The ICF security logging feature provides a way to create a security log of firewall activity. ICF is capable of logging both traffic that is permitted and traffic that is rejected. For example, incoming echo requests from the Internet, by default, are not allowed by the firewall. If the Internet Control Message Protocol (ICMP) Allow incoming echo request is not enabled, then the inbound request fails, and a log entry that records the failed inbound attempt is generated.

ICMP allows you to modify the behavior of the firewall by enabling various ICMP options, such as Allow incoming echo request, Allow incoming timestamp request, Allow incoming router request and Allow redirect. Brief descriptions of these options are provided on the ICMP tab. For information about ICMP, see Internet Control Message Protocol (ICMP).

If ICF is enabled on two or more connections on a single computer, the settings for the ICMP options are per connection. If you make a setting or change a setting in the ICMP options on any connection on which ICF is enabled, that setting is not applied to the other ICF firewalls on that computer. For more information, see Enable or disable Internet Control Message Protocol requests for ICF.

You can set the allowable size of the ICF security log to prevent the potential overflow that could be caused by denial-of-service attacks. Event logging is generated in the Extended Log File Format as established by the World Wide Web Consortium (W3C). For more information about ICF security logging, see Internet Connection Firewall security log.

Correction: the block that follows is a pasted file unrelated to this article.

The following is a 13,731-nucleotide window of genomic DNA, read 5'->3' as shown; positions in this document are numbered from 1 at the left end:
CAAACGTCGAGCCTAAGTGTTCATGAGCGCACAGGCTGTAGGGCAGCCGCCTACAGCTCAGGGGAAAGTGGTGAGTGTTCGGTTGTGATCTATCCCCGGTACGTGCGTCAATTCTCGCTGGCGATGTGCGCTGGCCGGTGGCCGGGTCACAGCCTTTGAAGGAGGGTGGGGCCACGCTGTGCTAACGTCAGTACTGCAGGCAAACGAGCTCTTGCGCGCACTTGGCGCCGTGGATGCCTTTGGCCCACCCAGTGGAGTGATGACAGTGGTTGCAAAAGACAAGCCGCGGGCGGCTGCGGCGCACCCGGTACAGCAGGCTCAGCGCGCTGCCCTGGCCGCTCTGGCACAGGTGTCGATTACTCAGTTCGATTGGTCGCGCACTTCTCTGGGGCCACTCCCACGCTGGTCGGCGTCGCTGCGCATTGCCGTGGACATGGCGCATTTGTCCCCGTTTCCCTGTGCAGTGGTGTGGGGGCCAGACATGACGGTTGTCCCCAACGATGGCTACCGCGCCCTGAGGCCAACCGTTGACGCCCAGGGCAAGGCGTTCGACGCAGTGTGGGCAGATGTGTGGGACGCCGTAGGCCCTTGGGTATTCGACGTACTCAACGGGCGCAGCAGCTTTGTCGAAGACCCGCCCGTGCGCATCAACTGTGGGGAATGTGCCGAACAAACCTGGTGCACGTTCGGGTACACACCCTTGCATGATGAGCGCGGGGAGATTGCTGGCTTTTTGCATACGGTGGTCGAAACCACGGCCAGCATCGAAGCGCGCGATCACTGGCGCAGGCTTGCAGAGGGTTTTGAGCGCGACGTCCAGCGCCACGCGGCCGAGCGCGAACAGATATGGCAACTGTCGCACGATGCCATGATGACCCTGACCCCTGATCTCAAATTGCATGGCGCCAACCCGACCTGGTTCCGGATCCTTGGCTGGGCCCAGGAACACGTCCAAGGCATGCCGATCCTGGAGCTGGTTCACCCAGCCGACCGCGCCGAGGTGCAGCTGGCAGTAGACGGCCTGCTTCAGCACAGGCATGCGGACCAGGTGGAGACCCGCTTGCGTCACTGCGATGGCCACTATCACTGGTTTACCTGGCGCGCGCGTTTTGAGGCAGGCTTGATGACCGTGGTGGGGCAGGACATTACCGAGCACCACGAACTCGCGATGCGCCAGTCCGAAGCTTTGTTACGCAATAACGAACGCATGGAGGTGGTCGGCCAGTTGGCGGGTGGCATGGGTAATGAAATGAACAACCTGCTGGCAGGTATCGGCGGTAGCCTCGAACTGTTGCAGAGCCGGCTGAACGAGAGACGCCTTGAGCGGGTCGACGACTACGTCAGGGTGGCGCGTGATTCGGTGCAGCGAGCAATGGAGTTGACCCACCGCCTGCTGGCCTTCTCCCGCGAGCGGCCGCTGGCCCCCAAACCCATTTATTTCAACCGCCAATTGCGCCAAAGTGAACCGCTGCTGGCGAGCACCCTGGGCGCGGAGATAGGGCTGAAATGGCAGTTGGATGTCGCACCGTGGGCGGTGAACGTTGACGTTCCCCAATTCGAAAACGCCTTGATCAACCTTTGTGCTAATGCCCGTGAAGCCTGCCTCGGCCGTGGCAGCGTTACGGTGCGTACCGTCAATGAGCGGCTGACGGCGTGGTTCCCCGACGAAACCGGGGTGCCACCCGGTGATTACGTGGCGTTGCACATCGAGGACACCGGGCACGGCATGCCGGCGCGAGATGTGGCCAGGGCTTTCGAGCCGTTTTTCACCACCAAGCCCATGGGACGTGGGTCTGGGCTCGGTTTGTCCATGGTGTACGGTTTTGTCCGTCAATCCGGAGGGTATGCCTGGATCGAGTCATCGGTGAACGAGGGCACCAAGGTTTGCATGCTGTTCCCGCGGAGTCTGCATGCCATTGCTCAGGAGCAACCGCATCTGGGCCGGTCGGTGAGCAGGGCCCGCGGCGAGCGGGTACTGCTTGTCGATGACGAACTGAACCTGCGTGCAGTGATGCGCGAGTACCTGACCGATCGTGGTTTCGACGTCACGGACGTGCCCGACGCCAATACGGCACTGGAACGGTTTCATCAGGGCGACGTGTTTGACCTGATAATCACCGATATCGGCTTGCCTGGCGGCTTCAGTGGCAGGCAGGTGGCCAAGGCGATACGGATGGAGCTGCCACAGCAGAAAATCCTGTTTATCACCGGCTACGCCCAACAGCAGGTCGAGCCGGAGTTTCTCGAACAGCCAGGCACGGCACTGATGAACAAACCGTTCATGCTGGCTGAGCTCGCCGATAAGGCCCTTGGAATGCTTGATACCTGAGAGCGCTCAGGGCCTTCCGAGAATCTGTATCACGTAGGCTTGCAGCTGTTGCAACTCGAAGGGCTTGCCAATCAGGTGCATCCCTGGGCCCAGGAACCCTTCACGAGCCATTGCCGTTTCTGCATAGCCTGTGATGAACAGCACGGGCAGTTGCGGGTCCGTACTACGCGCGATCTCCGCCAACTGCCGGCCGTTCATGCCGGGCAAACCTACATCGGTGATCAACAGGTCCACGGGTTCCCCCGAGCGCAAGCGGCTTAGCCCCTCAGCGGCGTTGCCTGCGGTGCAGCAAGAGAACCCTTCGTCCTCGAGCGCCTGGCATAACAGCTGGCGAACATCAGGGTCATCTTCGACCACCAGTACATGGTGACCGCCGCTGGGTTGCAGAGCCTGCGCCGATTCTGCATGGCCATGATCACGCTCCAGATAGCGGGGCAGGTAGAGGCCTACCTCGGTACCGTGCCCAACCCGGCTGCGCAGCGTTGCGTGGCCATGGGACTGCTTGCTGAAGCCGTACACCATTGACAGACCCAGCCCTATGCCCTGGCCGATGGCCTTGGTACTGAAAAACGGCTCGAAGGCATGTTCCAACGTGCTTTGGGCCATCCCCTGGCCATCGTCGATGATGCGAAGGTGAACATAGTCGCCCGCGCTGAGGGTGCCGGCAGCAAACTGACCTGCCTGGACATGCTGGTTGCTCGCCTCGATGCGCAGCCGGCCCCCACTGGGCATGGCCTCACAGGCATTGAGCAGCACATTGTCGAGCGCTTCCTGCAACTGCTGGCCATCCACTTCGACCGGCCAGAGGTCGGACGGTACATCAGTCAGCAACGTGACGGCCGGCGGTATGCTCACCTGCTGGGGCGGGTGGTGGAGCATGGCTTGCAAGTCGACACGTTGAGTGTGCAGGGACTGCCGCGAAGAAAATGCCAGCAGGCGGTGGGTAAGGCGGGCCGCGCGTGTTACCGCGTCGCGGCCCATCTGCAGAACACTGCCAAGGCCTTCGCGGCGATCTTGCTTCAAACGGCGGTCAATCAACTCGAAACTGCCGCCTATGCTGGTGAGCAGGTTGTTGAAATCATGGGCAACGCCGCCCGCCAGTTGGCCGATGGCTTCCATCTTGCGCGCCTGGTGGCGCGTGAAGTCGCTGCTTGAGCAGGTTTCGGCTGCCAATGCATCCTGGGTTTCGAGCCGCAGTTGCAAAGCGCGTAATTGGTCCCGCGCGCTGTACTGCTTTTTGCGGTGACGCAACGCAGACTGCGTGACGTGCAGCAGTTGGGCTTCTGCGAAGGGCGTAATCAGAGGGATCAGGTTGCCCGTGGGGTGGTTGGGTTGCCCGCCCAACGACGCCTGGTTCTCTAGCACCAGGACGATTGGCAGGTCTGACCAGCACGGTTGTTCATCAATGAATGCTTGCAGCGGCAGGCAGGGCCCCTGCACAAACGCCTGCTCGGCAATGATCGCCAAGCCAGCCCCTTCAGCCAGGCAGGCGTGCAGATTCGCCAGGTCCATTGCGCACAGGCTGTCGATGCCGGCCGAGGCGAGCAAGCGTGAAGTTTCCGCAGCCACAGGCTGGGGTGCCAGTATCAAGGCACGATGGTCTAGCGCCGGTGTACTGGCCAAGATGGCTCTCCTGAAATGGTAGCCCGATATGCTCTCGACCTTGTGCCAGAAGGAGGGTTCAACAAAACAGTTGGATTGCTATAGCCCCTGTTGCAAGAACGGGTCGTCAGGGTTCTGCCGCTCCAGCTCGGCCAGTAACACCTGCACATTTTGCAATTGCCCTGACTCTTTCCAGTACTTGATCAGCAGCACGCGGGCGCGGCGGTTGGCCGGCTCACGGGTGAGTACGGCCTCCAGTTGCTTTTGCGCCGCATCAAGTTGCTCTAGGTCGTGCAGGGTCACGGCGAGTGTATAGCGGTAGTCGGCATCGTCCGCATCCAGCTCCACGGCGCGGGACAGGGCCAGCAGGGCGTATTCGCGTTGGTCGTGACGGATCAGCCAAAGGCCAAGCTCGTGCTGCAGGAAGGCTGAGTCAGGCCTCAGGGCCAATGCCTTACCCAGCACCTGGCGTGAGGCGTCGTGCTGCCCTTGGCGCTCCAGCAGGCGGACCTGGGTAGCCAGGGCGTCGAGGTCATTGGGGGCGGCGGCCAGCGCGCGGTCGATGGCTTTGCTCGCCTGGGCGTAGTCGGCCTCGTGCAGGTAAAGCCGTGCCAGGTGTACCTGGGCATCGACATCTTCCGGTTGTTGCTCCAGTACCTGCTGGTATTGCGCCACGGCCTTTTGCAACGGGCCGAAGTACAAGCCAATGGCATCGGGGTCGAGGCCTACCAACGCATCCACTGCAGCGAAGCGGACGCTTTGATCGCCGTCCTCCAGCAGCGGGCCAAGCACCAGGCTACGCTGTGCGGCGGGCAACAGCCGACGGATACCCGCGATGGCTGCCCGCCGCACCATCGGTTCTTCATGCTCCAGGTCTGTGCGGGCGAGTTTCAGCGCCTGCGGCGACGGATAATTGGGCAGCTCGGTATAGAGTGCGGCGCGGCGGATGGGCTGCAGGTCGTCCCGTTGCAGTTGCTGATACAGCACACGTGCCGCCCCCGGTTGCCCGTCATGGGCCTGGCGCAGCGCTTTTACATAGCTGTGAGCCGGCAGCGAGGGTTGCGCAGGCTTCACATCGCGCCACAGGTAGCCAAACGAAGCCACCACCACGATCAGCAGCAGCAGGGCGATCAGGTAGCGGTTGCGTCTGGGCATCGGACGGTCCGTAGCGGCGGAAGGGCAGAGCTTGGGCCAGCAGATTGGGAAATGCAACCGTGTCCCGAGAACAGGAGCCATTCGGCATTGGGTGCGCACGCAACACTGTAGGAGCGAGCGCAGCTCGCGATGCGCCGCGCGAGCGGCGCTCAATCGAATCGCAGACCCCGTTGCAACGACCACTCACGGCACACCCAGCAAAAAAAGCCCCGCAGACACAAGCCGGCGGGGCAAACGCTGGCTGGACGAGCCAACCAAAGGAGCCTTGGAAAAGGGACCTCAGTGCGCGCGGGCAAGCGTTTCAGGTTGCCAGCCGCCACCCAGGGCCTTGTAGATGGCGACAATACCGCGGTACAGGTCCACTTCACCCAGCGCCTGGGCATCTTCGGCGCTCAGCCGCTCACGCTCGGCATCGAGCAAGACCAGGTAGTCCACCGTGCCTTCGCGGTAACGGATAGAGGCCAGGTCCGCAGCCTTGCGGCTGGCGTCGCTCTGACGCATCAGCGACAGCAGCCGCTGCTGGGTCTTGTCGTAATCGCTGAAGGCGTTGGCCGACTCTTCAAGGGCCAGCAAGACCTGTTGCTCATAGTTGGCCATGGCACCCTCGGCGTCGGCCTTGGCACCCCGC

If ICF is enabled on two or more connections on a single computer, the ICF settings are global. If you select a setting or change a setting in Logging Options or Services on any one of the connections on which ICF is enabled, that setting is applied to all of the ICF firewalls on that computer. For more information, see Internet Connection Firewall security log.

Note

  • Internet Connection Firewall is included only in the original releases of Windows Server 2003, Standard Edition, and Windows Server 2003, Enterprise Edition.

  • This topic applies only to product features available in the original release of Windows Server 2003.

  • Internet Connection Sharing and Network Bridge are not included in Windows Server 2003, Web Edition; Windows Server 2003, Datacenter Edition; and the Itanium-based versions of the original release of the Windows Server 2003 operating systems.